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Women’s earnings rise with education—earnings ratio falls, then rises

May 25, 1999

In 1998, the median weekly earnings of women aged 25 years and older without high school diplomas were $283, or 40 percent of the earnings of female college graduates ($707). Women with a high school degree, but no college, earned $396. Women with some college or an associate degree earned $476.

Median usual weekly earnings of female full-time workers age 25 and over by education, 1998
[Chart data—TXT]

Among those 25 years and older, the ratio of women’s earnings to men’s was 73.7 percent for high school dropouts. The earnings ratio dropped to 70.9 percent among high school graduates, then rose to 74.0 percent for women with some college or an associate degree. Female college graduates had a female-to-male earnings ratio of 75.3 percent.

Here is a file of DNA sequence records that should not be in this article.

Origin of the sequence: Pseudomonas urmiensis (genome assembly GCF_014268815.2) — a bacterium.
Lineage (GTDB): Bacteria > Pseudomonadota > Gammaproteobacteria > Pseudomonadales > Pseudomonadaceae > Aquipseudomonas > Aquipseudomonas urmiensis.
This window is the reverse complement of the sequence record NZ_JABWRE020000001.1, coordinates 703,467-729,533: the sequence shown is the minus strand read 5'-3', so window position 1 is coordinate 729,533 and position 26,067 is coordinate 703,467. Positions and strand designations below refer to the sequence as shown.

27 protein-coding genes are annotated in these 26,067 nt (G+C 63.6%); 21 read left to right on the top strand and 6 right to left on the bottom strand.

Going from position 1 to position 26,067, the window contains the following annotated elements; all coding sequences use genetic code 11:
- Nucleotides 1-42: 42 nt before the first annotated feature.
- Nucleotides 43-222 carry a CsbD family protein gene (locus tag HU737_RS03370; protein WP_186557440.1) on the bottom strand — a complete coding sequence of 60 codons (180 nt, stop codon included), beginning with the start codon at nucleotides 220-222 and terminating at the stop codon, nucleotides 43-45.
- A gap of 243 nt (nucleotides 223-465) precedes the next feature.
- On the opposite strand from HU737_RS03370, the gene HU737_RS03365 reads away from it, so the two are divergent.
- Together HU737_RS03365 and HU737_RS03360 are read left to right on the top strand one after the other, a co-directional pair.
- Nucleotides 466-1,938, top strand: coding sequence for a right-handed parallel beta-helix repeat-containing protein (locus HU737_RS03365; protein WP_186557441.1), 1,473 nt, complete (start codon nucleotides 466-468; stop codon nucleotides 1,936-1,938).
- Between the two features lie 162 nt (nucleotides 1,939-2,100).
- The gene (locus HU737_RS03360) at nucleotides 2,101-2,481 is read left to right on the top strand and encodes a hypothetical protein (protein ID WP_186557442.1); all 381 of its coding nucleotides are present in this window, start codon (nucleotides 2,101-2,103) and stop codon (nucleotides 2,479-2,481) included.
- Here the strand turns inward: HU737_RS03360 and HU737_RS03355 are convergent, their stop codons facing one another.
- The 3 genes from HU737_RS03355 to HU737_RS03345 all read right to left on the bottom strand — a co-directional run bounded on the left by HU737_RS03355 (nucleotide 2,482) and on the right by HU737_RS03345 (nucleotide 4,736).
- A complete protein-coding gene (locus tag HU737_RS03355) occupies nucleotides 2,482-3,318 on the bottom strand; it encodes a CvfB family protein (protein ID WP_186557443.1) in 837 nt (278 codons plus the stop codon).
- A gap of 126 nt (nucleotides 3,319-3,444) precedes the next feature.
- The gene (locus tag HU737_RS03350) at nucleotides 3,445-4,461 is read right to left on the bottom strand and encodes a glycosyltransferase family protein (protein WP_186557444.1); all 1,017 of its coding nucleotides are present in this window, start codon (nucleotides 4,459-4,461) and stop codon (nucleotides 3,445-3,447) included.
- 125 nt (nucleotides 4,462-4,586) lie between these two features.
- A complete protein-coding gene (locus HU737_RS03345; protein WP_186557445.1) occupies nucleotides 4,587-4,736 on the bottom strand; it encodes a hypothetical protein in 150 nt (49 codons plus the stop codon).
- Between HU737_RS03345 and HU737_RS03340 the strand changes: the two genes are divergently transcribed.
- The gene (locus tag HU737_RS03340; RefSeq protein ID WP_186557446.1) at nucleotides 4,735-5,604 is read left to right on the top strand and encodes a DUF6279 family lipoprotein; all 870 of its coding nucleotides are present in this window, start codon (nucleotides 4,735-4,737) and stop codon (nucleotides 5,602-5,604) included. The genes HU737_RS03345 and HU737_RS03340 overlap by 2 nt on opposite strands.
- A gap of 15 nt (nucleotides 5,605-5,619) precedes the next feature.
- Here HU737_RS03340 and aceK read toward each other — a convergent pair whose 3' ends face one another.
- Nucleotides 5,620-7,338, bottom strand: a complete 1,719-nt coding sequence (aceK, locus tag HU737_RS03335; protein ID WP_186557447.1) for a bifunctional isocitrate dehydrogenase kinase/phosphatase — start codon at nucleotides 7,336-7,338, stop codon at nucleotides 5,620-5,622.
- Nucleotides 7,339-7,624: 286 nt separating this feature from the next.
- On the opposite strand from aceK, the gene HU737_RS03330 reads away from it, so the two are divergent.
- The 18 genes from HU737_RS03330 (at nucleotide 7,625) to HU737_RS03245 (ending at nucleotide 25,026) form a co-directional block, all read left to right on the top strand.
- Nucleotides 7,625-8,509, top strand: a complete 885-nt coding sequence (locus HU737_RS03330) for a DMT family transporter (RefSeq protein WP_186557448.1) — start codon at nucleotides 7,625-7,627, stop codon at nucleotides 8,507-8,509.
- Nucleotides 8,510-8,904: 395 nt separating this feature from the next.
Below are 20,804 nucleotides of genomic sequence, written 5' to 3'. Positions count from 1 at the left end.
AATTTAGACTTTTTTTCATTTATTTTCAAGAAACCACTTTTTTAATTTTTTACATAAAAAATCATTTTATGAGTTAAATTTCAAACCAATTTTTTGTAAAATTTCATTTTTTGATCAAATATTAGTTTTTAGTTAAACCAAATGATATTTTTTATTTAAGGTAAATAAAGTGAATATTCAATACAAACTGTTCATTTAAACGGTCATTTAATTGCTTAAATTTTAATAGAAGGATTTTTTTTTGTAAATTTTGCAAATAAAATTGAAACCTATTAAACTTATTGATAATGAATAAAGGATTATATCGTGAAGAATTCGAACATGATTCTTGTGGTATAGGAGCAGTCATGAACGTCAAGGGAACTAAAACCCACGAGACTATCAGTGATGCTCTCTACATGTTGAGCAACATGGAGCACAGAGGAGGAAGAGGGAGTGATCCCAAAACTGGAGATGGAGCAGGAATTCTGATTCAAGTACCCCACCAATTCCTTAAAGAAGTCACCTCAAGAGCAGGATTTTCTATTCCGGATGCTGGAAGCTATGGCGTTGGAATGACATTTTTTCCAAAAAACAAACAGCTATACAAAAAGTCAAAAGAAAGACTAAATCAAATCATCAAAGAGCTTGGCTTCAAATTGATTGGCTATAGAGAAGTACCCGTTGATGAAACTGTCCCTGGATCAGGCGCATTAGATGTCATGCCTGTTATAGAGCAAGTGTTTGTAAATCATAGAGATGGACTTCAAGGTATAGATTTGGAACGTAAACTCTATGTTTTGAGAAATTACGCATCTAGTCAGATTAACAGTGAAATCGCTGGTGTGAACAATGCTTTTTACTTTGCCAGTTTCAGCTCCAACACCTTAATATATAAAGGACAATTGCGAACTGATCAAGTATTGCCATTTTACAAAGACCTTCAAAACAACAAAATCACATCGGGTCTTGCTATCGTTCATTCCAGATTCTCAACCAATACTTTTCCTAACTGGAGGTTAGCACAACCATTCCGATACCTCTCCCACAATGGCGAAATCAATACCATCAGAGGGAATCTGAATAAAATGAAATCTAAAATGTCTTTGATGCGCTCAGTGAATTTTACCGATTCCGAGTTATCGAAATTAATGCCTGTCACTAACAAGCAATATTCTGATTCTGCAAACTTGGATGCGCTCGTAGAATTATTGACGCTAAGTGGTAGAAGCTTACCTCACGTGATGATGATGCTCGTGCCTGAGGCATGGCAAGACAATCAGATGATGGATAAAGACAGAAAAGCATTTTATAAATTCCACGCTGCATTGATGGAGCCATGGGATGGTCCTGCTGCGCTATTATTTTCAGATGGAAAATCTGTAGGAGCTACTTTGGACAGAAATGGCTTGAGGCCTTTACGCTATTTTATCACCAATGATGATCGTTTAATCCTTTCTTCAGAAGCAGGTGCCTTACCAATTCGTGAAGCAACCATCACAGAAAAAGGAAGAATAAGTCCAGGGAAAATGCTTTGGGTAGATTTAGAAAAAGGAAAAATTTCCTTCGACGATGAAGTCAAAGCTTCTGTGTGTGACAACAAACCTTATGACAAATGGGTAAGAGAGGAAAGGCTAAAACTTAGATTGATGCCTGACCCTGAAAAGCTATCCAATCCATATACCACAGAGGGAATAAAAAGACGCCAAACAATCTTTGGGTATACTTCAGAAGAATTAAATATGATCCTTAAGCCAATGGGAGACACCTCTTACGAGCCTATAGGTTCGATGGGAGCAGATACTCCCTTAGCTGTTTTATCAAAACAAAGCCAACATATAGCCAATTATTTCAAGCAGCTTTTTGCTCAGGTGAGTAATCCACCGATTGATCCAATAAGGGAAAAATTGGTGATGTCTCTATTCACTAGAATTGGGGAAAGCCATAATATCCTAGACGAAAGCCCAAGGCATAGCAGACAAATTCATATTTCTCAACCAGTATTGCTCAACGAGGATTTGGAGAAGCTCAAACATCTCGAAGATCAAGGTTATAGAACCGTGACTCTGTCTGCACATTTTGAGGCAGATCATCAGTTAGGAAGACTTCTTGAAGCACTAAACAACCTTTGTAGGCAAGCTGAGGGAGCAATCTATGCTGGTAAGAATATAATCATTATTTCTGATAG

These earnings data are a product of the Current Population Survey. For more information, see "Highlights of Women’s Earnings," BLS Report 928.

SUGGESTED CITATION

Bureau of Labor Statistics, U.S. Department of Labor, The Economics Daily, Women’s earnings rise with education—earnings ratio falls, then rises at https://www.bls.gov/opub/ted/1999/may/wk4/art01.htm (visited July 27, 2021).

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